By Faustine Ngila, The Daily Nation
When Kenya Wildlife Service (KWS) detectives seized two poachers ferrying game meat at Tsavo East National Park on January 4, it laid bare the cracks within the system.
The poachers had killed 29 dik-diks. However, the driver of the trailer escaped into the bushes, leaving intelligence officers stressed out as they watched evidence disappear into the thickets, and this, they knew, would weaken prosecution in court.
As the Internet becomes more available across the globe, the black market for ivory, bush meat, animal skins and bones has gone online. And this boosts concealment of the crime.
Wildlife law enforcement senior manager at African Wildlife Foundation (AWF) Didi Wamukoya says: “Internet connectivity is now making this trade more instant.”
Puzzled by these trends, AWF has partnered with Irdeto, an international tech company for wildlife law enforcement for a forensic tool to unmask these killers and traders.
Ernest Agina, AWF’s cybercrime investigation manager, says the forensic tool can decode data from devices collected from arrested suspects, with consistent information being presented in court for prosecution. “This device can acquire all the data from any mobile phone, camera, drone, smart watch or even the cloud. Detectives can comb through call records, photo and video gallery of the suspect, check transaction records and access browsing history and chats, looking for evidence,” he expounds. “Some suspects give access to their phones voluntarily, but when they fail to co-operate with investigators, the device can decrypt the phone.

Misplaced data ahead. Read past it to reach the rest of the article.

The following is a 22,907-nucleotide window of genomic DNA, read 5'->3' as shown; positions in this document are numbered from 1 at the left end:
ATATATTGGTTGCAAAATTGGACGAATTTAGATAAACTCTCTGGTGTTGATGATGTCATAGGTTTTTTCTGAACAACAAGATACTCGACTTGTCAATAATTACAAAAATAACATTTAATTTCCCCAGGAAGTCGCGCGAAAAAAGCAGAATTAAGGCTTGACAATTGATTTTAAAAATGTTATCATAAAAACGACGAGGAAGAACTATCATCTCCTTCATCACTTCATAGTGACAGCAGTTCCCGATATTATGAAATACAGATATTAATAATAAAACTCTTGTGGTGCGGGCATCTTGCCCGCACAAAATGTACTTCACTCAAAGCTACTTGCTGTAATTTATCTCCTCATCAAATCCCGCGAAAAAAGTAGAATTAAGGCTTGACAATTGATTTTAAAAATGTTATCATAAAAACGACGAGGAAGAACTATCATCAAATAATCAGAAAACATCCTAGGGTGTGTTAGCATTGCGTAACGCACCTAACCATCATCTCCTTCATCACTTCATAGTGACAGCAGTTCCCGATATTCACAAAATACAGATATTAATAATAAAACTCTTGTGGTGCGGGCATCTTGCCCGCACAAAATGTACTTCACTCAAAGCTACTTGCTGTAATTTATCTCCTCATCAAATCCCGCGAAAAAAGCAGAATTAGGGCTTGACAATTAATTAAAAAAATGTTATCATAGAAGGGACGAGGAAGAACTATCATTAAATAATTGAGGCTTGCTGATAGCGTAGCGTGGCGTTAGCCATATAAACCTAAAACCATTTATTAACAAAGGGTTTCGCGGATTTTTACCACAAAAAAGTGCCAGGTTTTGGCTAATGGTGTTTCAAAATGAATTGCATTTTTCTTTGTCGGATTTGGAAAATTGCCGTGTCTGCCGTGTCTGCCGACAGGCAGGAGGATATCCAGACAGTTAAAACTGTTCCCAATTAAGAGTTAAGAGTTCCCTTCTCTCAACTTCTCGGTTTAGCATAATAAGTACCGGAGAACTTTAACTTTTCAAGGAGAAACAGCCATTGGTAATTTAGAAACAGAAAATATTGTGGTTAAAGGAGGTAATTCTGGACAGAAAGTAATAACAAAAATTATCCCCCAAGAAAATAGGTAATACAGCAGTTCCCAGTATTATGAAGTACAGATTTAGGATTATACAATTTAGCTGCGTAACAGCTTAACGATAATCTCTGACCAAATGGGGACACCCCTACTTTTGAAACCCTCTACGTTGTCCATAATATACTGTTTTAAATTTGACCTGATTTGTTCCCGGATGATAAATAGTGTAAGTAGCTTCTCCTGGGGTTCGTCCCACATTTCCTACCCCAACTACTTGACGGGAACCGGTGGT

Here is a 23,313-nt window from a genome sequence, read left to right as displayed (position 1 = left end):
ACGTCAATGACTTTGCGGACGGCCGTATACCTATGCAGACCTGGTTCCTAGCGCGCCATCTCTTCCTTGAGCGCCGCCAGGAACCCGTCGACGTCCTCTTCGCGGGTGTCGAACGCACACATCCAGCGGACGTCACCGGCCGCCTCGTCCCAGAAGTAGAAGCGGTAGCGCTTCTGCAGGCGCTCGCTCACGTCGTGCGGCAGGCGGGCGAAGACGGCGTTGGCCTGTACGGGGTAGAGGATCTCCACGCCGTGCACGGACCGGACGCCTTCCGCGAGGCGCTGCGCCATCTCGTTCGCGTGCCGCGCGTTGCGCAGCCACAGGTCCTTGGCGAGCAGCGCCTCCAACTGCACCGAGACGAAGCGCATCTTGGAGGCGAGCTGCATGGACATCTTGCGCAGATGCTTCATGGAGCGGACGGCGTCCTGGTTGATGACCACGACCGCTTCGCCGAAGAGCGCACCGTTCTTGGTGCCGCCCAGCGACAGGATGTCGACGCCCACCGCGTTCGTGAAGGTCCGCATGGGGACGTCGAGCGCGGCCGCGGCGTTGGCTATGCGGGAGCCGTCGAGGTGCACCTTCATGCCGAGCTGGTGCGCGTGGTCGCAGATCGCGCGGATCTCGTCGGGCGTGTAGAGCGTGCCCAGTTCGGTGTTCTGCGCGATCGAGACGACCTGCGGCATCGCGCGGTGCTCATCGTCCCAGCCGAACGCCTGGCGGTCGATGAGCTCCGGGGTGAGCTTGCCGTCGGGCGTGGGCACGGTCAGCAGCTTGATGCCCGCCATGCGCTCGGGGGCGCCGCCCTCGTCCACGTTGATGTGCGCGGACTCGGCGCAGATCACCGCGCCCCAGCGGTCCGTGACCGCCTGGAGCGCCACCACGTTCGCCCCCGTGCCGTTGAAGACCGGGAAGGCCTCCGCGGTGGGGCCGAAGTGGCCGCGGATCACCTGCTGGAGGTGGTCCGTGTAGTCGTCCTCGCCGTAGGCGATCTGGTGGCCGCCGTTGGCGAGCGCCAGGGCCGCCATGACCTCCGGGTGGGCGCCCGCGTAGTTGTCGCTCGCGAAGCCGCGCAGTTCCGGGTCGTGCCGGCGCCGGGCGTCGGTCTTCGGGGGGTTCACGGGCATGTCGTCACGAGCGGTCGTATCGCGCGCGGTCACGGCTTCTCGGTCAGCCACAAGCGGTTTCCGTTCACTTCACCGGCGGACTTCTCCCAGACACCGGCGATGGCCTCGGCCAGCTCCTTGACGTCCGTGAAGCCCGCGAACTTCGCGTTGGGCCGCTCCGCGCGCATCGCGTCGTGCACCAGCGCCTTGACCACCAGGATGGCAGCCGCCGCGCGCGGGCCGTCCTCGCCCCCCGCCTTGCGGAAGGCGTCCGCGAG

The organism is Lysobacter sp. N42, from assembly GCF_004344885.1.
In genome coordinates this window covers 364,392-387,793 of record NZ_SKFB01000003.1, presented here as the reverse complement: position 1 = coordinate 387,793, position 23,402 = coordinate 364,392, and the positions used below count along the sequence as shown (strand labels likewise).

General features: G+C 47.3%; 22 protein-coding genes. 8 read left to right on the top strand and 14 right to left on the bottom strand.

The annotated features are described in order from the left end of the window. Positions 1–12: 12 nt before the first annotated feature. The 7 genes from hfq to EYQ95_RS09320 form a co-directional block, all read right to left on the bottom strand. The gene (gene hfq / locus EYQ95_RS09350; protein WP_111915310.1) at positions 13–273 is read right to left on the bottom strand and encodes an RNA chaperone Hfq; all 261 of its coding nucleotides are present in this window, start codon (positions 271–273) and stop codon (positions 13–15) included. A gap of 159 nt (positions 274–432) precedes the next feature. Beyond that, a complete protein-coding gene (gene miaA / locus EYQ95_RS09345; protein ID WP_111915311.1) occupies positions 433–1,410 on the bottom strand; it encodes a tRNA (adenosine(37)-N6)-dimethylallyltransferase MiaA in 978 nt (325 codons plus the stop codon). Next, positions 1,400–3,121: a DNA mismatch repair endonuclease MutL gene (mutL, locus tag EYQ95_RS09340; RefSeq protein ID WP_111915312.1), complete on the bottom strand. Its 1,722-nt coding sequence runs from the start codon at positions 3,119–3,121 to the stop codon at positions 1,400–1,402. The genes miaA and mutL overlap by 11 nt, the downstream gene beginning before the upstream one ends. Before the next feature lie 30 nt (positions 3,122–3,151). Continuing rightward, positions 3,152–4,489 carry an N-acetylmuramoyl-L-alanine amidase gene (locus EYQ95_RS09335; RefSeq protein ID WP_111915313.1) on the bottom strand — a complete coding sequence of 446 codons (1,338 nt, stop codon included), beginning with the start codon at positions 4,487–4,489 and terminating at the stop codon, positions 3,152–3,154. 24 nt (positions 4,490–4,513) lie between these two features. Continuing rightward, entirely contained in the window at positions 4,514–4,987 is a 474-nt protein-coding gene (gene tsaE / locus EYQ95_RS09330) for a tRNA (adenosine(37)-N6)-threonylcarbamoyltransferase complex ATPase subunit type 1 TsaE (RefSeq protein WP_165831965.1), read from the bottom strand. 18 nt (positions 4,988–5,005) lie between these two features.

Detectives can therefore check for consistent information regarding wildlife crime,” explains Agina.
An investigator can search for keywords such as meat, ivory, leopard skin or rhino horns in the suspect’s device, maintaining data privacy of the suspect and present them to court. Forms of electronic evidence analysed by the tool, that costs up to Sh2.5 million, include voice, SMS and online communication to existing wildlife black markets, photos and videos. Time and geolocation data is also used to help in linking analysis and forensic triangulation.
“KWS officers have been using it since 2018 with a number of successful cases, with the assistance of officers from the Directorate of Criminal Investigations (DCI), but the big hurdle is certification. The officer using the device to extract evidence from a suspect’s mobile phone must be certified,” says Wamukoya.
AWF, therefore, came to bridge this gap. It has embarked on training of KWS officers to ensure those who commit wildlife crime in the cyber space are prosecuted.
When KWS officers are trained to be certified users of the device, they can give evidence in court for illegal wildlife trade cases that are perpetrated online.
This innovation, Ms Wamukoya says, came along after Kenya amended the Evidence Act, allowing the admissibility of electronic evidence in court.
“World over, prosecution of poaching cases has been struggling with admissible evidence in court. We are also planning to sensitise prosecutors, lawyers, investigators and magistrates in Kenya on how evidence from this forensic device can resolve wildlife crime cases,” she says.
“Because of the sensitivity of security in this field, we train a few officers who will be resourceful in the KWS.”